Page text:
Leverage your Net Promoter Score

I recently had the opportunity to attend the Satmetrix Customer Passion Summit, an event that brings together professionals focused on improving customer experience to grow their businesses. Much of the content of the conference focused on the power of measuring customer experience using the Net Promoter Score. Net Promoter Score is a method used by many companies for measuring customer experience by asking one simple question, “How likely is it that you would recommend this company to a friend or colleague?” In the NPS eco-system, customers that respond to this question with a 9 or 10 (0-10 scale) are labeled Promoters. Enter referral marketing. Referral marketing at its core is the practice of turning Promoters into Advocates, customers or clients who actively promote your product or service, by turning “likelihood to recommend” into the action of referring.

Here are three ways to drive growth in your business with the help of your greatest asset, your Advocates

1. Find Moments of Truth and Leverage them

Recently, I received an email from my credit card company informing me of the need to activate my newly issued Chip Card technology complete replacement card.

Problem was, I never received this card.

Problem solver mode activated. I log into my account and decide to try and solve the problem via live chat. What a magnificent customer experience! I was asked some well-crafted initial questions, I was quickly connected to an agent who was ready, willing, and properly trained to easily resolve my issue, and within five minutes a new card was on the way. (Insert mental image of me clapping the dust off my hands here.)

And then a question appears on my screen.

“How likely is it that you would recommend this company to a friend or colleague?”


And then nothing…silence.

What if what came next was an invitation to enter the company’s referral program? What if that invitation would have led me to share my great experience and my currently heightened love of the brand with my Dad who had just the night before been asking me about my credit card rewards as he contemplating a switch?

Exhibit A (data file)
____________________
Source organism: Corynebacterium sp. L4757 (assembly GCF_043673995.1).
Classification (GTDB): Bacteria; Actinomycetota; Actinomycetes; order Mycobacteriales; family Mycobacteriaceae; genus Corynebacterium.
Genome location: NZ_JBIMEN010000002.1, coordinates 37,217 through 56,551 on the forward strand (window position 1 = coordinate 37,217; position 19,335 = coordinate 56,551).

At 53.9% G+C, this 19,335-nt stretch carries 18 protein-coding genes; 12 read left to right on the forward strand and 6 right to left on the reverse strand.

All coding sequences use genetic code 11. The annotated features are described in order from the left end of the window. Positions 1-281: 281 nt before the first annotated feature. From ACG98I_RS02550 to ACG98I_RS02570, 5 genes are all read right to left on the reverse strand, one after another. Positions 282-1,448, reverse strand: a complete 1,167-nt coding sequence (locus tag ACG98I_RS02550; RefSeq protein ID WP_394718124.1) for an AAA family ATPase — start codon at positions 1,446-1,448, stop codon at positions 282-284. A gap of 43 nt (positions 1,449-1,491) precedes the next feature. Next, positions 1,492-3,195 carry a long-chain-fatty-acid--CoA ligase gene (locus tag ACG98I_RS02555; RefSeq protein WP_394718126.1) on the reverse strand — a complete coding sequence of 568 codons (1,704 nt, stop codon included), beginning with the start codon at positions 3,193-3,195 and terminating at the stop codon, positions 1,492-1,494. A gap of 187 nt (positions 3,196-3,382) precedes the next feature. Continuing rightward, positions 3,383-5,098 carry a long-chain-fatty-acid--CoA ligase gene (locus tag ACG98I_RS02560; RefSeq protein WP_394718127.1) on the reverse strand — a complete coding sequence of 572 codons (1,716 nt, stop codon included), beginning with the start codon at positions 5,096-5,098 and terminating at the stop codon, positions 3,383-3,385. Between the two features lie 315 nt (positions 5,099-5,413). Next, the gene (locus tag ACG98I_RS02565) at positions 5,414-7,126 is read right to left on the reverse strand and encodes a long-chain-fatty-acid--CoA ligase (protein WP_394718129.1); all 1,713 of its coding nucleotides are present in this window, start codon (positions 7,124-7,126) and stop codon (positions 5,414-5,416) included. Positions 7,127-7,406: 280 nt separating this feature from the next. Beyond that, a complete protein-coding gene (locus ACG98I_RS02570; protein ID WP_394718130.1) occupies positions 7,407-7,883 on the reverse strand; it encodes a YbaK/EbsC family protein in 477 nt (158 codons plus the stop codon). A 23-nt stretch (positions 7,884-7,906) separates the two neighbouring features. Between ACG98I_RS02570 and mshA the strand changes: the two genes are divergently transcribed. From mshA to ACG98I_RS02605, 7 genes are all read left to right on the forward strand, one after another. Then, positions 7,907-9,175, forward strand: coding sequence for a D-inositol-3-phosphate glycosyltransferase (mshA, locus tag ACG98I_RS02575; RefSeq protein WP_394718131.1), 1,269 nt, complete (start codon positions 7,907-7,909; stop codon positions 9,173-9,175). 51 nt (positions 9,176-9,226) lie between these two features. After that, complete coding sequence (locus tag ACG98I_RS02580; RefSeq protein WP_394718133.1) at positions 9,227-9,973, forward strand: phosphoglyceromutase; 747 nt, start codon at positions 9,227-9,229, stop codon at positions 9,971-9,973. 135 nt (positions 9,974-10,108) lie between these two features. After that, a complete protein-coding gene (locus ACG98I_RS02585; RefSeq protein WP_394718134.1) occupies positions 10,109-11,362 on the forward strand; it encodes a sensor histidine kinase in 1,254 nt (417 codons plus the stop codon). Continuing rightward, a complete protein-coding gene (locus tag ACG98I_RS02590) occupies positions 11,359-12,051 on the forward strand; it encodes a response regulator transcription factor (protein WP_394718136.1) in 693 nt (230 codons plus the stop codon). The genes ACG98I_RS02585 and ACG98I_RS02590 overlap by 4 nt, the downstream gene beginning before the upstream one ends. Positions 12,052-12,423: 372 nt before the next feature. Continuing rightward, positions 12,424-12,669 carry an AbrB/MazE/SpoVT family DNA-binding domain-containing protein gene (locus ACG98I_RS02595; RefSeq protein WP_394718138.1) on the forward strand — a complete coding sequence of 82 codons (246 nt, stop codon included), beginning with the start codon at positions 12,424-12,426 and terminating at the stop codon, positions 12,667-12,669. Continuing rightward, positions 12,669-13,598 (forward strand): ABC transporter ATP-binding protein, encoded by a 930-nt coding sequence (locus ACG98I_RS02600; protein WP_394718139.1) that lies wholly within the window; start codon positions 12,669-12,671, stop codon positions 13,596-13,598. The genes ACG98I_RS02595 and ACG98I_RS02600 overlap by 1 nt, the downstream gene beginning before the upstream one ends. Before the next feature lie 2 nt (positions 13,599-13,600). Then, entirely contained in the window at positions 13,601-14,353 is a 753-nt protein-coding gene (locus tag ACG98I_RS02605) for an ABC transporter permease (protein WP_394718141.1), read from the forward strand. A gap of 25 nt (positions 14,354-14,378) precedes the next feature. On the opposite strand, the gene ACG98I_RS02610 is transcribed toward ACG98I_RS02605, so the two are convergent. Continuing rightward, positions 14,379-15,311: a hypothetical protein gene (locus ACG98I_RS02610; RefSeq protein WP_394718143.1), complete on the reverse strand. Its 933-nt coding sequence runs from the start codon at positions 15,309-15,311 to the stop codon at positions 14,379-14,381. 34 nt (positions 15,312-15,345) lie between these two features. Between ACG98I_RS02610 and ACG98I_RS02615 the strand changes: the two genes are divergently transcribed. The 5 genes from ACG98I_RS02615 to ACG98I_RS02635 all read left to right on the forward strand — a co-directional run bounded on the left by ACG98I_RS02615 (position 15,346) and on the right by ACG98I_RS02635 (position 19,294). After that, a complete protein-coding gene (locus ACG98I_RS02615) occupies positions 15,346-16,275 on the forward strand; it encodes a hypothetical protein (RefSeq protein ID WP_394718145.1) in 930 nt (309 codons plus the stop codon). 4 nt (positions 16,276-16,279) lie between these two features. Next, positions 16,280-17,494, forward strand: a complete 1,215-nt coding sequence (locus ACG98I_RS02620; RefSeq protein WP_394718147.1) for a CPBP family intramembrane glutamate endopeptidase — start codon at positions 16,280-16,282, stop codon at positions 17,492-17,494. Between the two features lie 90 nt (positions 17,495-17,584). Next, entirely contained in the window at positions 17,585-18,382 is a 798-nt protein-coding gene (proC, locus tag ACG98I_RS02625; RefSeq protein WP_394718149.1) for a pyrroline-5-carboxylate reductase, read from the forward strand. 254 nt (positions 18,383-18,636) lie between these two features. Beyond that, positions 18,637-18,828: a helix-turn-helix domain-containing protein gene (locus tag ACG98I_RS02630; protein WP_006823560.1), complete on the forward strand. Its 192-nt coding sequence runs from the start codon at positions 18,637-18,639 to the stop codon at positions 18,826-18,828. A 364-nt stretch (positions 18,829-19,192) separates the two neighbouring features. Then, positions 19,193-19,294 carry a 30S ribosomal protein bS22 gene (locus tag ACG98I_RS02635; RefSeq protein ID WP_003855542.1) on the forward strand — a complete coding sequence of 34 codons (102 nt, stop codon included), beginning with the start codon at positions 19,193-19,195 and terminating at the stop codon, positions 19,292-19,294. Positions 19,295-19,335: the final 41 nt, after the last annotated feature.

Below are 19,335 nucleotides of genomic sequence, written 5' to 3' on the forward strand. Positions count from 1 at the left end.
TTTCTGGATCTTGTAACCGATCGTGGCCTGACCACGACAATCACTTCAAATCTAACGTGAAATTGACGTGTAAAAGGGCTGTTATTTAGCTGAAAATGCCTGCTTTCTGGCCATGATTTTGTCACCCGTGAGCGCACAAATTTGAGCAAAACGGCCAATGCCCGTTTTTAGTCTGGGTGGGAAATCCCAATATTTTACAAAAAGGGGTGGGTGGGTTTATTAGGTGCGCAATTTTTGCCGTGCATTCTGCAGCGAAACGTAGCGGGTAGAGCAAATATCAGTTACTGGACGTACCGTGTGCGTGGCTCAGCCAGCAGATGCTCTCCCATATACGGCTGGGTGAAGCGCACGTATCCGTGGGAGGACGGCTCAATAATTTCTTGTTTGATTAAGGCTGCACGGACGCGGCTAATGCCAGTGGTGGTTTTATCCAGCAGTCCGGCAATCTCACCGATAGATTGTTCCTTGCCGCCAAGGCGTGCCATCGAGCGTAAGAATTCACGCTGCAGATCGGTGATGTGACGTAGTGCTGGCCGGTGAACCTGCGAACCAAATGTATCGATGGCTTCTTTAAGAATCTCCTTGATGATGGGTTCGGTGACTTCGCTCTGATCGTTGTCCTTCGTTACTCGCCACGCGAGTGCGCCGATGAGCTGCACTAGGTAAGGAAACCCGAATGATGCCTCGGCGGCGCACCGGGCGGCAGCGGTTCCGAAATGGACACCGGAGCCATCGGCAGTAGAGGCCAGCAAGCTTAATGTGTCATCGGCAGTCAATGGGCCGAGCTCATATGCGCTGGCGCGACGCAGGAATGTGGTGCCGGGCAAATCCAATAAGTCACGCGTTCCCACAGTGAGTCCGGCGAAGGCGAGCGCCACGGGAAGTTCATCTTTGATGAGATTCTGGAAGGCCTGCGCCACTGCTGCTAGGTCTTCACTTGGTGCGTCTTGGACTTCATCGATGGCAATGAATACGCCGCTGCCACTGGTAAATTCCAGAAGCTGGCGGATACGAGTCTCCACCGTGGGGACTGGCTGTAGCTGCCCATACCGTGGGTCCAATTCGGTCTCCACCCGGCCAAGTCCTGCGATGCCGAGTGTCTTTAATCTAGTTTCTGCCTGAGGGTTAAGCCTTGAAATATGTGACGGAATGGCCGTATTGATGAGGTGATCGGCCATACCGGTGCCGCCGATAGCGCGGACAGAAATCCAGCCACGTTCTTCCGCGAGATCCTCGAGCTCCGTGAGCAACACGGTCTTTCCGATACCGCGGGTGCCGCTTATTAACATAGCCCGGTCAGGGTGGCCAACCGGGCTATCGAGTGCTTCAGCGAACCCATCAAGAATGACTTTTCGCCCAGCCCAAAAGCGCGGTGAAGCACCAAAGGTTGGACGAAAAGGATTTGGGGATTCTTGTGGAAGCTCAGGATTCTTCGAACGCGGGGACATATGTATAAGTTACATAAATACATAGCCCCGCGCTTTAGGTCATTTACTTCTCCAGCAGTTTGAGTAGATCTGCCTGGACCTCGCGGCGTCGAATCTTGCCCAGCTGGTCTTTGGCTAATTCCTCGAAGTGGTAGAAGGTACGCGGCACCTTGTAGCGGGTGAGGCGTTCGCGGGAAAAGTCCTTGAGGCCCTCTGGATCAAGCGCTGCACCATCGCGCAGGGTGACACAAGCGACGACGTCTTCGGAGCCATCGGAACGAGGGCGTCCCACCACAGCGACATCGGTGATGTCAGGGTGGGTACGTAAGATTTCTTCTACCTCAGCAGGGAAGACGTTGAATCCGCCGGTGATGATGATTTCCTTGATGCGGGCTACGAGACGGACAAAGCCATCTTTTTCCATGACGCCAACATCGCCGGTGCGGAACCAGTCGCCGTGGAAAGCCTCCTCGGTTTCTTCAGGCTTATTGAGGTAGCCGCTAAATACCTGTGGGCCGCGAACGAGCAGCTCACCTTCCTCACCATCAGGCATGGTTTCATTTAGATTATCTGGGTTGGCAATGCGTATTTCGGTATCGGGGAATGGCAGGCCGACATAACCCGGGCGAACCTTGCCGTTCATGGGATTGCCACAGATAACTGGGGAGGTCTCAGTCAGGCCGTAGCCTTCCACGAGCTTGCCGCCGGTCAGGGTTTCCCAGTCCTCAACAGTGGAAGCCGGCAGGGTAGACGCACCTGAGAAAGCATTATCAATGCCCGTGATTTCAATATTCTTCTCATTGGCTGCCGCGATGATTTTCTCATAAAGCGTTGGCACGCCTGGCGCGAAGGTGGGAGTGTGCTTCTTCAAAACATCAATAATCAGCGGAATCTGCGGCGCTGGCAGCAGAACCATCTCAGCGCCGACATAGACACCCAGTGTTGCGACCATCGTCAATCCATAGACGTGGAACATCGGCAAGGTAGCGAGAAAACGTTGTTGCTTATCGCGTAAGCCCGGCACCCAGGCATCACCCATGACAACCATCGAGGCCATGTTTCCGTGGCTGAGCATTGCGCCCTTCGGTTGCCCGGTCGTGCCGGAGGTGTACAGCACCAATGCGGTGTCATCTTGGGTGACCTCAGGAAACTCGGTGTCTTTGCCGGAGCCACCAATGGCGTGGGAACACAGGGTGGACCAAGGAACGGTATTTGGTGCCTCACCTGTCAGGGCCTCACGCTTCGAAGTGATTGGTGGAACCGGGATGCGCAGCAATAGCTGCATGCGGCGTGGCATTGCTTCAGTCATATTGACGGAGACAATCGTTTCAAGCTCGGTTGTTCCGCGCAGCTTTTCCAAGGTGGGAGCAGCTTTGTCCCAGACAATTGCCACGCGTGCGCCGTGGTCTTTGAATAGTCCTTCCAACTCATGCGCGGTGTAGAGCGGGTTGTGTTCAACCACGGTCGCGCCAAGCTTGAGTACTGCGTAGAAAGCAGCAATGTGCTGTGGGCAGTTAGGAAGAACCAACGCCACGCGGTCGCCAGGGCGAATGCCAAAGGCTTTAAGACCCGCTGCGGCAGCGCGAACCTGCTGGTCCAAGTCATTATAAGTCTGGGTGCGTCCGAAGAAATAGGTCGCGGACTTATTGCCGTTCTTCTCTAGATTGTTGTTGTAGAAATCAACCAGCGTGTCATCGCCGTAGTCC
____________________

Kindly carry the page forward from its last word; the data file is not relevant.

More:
Finding these moments of truth, where your company consistently wins with your customer and providing your newly created promoter with an opportunity, is a phenomenal way to turn willingness to recommend into referral action


2. Make the Ask

The popular statistic attributed to Dale Carnegie states that 91% of customers say would happily provide referrals yet only 11% of sales people will ask for them. Customers love to talk about the products they love. In the B2B world especially, PEOPLE are very quick to share the ways the tools and systems they have adopted are driving improvements in their business. If these people are already spreading their enthusiasm for your product why not ask them to increase the reach of their good news by joining your referral program.

Amplifinity’s CFO recently wrote how hard the B2B buying process used to be, 20 years ago, before referrals were even “a thing”.  He remembers how he had to make his best guess, and inevitably always bought the wrong thing! He is happy that it is so much easier today to get recommendations for products and services.  Think about it, referrals have become a way of life, a key part of every purchase process. We have become so dependent on our network for so many things in our personal life ­- just yesterday a Facebook friend of mine was looking for restaurant suggestion for a business trip he was taking, and within minutes received a dozen referrals from people who were more than happy to share the name of their favorite place and even suggest what to order. With results like this, why not apply it to your professional life?


3. Make It Simple to Refer

The final way to drive growth through referrals is to make the action of referring simple. Creating a simple way to drive referrals means two things, making the advocate’s path to action simple, but also making your company’s referral management process easy to execute.

Imagine this scenario. You have provided your customer with a product or experience that has exceeded every one of their expectations and you have turned that every day customer into a brand advocate. You have discovered a moment of truth and are ready to ask your new brand advocate to take action and share their love, the last thing you want to do is risk decreasing that love by providing a referral experience that is difficult. Make it simple to share the love. Offer the advocate the ability to invite people to your brand using the methods of their choosing (i.e.-email, Facebook, Twitter, LinkedIn, etc.) and make it easy to track their referral progress.